February 2021

DSLR Camera Tutorial

Aspiring photographers can buy a point-and-shoot camera that shoots decent photos, but they also have the option of investing in a DSLR, which is a digital single lens reflex camera that offers more control. This Digital Single Lens Reflex (DSLR) Camera is a popular choice among professional photographers since the quality of photos it produces can be comparable to a DSLR. However, the good news for beginners is that there are DSLR Cameras for a much cheaper price than a large DSLR Camera.

What is DSLR?

DSLR stands for Digital Single Lens Reflex, which is simply a camera that is capable of taking better photos than a traditional single-lens reflex camera (SLR). This means the photos are sharper, and the colors are more vivid. Digital single-lens reflex (DSLR) cameras are the photographers’ dream. A DSLR offers the convenience of a compact camera with the quality of a high-end digital SLR camera.

Why do we love DSLRs? They are the perfect all-purpose camera for just about everything: family gatherings, vacations, school projects, and special events. DSLR cameras are also a great option for anyone who wants to take better pictures than the average point-and-shoot camera or smartphone.

How to use the DSLR?

Does your DSLR camera need a new battery? Are you running low on memory cards? Does it need a new lens? If you answered yes to any of these questions, you’ve come to the right place. We will show you how to use your DSLR to its full potential.

The Auto mode

DSLR cameras have changed since I first started shooting photos nearly a decade ago. While I couldn’t have imagined back then that we would have such a wide choice of interchangeable lenses or that DSLR cameras would become so popular, I’d be surprised if today’s photographers didn’t feel fully equipped. The digital age has brought us some amazing technology, including a host of available accessories that allow you to customize the way you shoot.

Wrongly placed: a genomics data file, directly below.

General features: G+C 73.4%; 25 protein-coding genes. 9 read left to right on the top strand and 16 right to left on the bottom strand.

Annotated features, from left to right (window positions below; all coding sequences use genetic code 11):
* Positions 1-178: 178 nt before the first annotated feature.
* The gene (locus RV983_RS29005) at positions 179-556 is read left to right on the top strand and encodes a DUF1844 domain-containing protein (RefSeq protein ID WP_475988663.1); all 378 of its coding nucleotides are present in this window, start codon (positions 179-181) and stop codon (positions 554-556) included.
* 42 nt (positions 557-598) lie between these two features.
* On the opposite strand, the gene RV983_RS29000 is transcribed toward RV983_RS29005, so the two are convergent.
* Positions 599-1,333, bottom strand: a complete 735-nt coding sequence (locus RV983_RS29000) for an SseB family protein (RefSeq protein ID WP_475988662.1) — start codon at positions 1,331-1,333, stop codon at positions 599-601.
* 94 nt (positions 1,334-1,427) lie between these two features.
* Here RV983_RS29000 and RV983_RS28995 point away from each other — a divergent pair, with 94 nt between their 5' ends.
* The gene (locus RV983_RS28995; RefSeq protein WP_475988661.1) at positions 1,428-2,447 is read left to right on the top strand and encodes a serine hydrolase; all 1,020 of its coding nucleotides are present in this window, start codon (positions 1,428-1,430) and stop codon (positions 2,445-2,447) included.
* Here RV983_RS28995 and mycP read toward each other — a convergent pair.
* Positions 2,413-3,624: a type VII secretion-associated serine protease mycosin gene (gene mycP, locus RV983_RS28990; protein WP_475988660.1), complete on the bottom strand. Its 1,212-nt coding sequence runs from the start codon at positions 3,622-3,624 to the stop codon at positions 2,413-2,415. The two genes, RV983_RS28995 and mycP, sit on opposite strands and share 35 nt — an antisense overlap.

“Auto mode” is the term used when a DSLR camera is set to automatically select the shutter speed, aperture, ISO, and other settings based on the exposure you want. It’s useful for scenes where you are not sure of the settings you need to use, but you know the scene is going to be a struggle to get the exposure you want.

The Autofocus System

Do you have a DSLR camera? I know that you want to do some serious photo shooting. You also know that you want your camera to be able to perform well in low-light situations. You do not want to miss the action because your camera is not able to focus on the subject, right? That is why you need to have an autofocus system in your DSLR camera. Since the introduction of Video Autofocus, the system has proved very popular with people looking to make movies with their DSLR cameras. Today we will be looking at the Nikon D800E and the T3i. This system is a combination of focusing the image with the camera and then allowing you to manually focus it with live-view or a magnified image on a screen.

The Aperture priority mode

The Aperture mode is a special mode of operation. In this mode, the sensor is exposed to light through a set of different-sized holes. The size of these holes is based on the ISO setting, which affects the amount of light that comes through the hole. This is known as the lens opening or aperture and is the reason why the image sensor moves when you change the ISO setting.

The Shutter

It’s easy to get frustrated when taking a class and don’t get the pictures you want. But ‘shutter priority isn’t always the answer… because you can’t take a picture while you’re taking it. That’s where ‘shutter priority mod’ comes in. We’ll show you how to turn your DSLR into a ‘shutter priority mod’ and get some great photos in the process.


ISO is the international standard for measuring the sensitivity of film and image sensors to light. The ISO rating tells us how sensitive the sensor is to light, so for example, if the ISO is 100, the image sensor will only be able to record high-quality images when there is no light present. There are many ISO ratings available, with the lower-numbered ones being the most sensitive, while the higher numbers are the least sensitive. ISO 200 is a good starting point, but as your skill with your camera increases, you may want to increase your ISO rating to 3200 or even 6400.